Us through other's eyes
We can learn from common understandings
By Tony Staley
One benefit of studying a foreign language is what we learn about
our own language. That's obvious for an English-speaking person
who studies Latin, given all the words with Latin roots. Beyond
that, a foreign language teaches us sentence structure, grammar
and the rules of language we often take for granted.
We can have a similar experience when people of other religions
discuss their practices and beliefs. Such was the case when
listening to Artley Skenandore of the Oneida Nation speak to the
Claude Allouez Forum.
Skenandore talked about the Oneida belief in the need to give
thanks for the blessings the Creator provides us and to renew our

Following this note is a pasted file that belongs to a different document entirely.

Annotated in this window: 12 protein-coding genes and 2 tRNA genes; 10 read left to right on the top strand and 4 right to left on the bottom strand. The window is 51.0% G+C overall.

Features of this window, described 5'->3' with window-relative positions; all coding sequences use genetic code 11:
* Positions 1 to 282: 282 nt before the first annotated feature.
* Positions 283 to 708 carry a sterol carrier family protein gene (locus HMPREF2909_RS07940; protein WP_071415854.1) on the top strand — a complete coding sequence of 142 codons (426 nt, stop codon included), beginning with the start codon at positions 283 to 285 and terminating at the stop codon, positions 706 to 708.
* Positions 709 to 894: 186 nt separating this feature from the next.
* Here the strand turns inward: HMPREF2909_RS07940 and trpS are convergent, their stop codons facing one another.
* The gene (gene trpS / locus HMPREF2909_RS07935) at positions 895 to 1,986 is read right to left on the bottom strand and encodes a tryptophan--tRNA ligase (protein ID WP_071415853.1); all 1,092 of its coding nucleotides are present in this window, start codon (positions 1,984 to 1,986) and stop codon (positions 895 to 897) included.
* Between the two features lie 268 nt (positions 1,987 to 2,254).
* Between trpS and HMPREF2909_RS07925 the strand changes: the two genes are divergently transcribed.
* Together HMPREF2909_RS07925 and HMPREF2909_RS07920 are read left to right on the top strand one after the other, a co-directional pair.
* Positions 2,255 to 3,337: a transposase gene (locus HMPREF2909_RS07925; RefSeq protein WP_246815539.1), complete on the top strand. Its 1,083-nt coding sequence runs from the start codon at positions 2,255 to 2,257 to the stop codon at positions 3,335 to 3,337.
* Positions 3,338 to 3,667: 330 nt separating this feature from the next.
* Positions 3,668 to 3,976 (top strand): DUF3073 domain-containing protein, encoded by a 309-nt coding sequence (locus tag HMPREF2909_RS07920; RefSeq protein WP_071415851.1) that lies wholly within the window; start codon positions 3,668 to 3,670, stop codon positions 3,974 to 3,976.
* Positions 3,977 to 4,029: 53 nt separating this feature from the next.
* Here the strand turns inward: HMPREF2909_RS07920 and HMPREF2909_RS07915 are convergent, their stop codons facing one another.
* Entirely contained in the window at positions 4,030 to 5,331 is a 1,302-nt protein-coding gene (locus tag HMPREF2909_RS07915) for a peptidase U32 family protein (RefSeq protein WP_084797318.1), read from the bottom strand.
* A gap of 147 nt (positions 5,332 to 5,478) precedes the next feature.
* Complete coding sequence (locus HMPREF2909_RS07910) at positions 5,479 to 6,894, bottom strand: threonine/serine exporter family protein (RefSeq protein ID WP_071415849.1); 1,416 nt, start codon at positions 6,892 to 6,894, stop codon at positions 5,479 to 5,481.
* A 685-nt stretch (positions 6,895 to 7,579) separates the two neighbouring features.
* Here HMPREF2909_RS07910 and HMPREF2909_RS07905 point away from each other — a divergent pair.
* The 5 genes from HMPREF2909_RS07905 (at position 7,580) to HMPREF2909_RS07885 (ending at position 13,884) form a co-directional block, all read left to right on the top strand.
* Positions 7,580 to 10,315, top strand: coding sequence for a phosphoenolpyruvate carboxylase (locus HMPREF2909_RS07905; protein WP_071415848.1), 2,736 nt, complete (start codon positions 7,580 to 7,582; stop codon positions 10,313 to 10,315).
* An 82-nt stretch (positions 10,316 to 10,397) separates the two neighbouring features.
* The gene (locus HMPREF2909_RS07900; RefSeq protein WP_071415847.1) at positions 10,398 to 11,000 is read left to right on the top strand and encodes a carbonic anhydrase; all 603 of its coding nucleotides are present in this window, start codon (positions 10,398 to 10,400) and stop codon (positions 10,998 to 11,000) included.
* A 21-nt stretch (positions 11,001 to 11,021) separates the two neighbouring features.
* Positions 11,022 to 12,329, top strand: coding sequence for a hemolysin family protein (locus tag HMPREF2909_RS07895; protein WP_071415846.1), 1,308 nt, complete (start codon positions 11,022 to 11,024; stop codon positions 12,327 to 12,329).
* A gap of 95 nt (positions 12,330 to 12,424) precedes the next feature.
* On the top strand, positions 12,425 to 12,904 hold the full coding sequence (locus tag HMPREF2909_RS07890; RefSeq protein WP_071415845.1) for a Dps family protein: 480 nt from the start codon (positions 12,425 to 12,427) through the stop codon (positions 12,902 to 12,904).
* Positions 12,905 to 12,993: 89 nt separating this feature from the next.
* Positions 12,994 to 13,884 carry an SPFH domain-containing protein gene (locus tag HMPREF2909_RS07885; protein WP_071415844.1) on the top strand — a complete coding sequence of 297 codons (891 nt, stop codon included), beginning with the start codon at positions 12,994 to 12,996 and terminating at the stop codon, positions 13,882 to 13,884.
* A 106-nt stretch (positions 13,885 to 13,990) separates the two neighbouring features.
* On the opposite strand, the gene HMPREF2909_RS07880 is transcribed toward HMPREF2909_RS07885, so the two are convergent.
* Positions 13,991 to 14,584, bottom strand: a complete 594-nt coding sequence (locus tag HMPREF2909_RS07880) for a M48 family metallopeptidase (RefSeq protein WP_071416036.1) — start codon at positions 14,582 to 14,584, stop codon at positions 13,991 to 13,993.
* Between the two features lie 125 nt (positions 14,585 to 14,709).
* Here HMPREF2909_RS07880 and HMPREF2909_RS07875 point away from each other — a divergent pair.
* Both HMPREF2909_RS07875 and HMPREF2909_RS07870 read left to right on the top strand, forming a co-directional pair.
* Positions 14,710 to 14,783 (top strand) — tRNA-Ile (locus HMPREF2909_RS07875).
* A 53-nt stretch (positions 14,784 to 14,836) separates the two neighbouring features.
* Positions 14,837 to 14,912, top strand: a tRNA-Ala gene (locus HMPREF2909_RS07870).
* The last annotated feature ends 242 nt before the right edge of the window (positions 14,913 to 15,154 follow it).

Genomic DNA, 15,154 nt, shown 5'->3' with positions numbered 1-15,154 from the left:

spiritual fire or soul to keep our life in balance. The Oneida
believe, he said, that when they pray and sing, they are joined
with people all over the world who are praying and singing.
His comments about Mother Earth, Grandfather Wind, Brother Sun
and Grandmother Moon may have reminded some of St. Francis of
Assisi's "Canticle of Brother Sun."
In short, his talk was a good reminder that, despite our
differences, not only do we have much in common, but we ignore
such spiritual truths at our own peril.